China says enhanced US-Philippine military ties invoke 'Cold War mentality'

U.S. Marines Expeditionary commander in the Pacific, Lieutenant General John Toolan (centre) standing next to a High Mobility Artillery Rocket System (HIMARs) during joint military exercises at Crow Valley in the town of Capas, Tarlac province, Phili
U.S. Marines Expeditionary commander in the Pacific, Lieutenant General John Toolan (centre) standing next to a High Mobility Artillery Rocket System (HIMARs) during joint military exercises at Crow Valley in the town of Capas, Tarlac province, Philippines, on April 14, 2016.PHOTO: EPA

SHANGHAI (REUTERS) - Plans to deepen US-Philippine military ties, including joint patrols in the South China Sea, reflect a "Cold War mentality", China's defence ministry said, pledging to resolutely oppose any infringement on the country's sovereignty.

The comments, published on the defence ministry's website late on Thursday (April 14), come after the United States said it would ramp up its military presence in the Philippines and announced that the two countries had started the joint patrols in the disputed waters.

"A strengthening of the US-Philippine military alliance...is a manifestation of the Cold War mentality and is not conducive to peace and stability in the South China Sea," the defence ministry said.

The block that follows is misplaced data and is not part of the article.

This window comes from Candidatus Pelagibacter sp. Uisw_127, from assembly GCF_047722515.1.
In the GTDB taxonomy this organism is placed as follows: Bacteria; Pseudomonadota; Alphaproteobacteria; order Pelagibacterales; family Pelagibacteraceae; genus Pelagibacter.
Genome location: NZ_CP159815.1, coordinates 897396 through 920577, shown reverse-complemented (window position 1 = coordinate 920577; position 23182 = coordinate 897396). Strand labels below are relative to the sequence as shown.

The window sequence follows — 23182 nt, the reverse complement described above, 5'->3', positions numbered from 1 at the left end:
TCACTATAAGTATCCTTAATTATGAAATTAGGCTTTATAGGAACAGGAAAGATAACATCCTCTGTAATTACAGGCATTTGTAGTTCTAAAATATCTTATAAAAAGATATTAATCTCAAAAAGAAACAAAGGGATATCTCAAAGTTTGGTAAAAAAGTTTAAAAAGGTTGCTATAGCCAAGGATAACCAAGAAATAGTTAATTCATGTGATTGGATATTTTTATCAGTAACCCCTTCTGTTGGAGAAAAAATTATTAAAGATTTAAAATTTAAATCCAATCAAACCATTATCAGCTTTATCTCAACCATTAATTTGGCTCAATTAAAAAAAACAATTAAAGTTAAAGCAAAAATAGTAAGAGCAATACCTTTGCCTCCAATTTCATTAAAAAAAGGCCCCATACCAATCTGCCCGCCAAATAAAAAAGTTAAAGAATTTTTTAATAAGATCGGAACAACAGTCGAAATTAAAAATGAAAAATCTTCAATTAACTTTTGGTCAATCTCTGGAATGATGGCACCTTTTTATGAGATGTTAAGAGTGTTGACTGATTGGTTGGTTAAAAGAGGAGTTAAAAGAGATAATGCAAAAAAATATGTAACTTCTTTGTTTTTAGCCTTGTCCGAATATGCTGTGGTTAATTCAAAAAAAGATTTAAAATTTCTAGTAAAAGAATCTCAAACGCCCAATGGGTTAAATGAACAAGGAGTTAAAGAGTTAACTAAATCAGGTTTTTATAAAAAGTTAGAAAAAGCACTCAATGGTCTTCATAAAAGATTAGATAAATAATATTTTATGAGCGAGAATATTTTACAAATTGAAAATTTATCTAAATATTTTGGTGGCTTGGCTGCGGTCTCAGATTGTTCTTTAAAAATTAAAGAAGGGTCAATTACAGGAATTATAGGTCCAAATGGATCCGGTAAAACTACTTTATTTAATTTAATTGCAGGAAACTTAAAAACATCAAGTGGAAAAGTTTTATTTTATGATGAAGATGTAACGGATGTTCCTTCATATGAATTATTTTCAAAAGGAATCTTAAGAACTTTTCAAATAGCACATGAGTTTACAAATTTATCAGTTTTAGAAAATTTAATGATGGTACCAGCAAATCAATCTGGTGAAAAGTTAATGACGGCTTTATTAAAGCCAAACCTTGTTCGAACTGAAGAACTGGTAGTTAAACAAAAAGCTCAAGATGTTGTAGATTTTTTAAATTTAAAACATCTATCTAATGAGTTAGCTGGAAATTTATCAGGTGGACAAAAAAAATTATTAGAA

China claims most of the energy-rich waters of the South China Sea, through which about US$5 trillion (S$6.7 trillion) in ship-borne trade passes every year. But the Philippines, Brunei, Malaysia, Taiwan and Vietnam also have claims.

Countries across the region have express concern over China's growing assertiveness in the region, which has intensified with a rapid buildup of man-made islands in the Spratly archipelago, to which Philippines and Vietnam lay claim.

Joint US-Philippine naval patrols "promote the militarisation of the region", the Chinese defence ministry said, urging that the bilateral military cooperation avoid prejudicing the interests of third parties.

"The Chinese army will monitor this trend closely, and will resolutely safeguard China's territorial sovereignty as well as maritime rights and interests," it said.

Visiting the Philippines, US Defence Secretary Ash Carter said on Thursday that the broader American military presence was not meant to provoke conflict with the Chinese.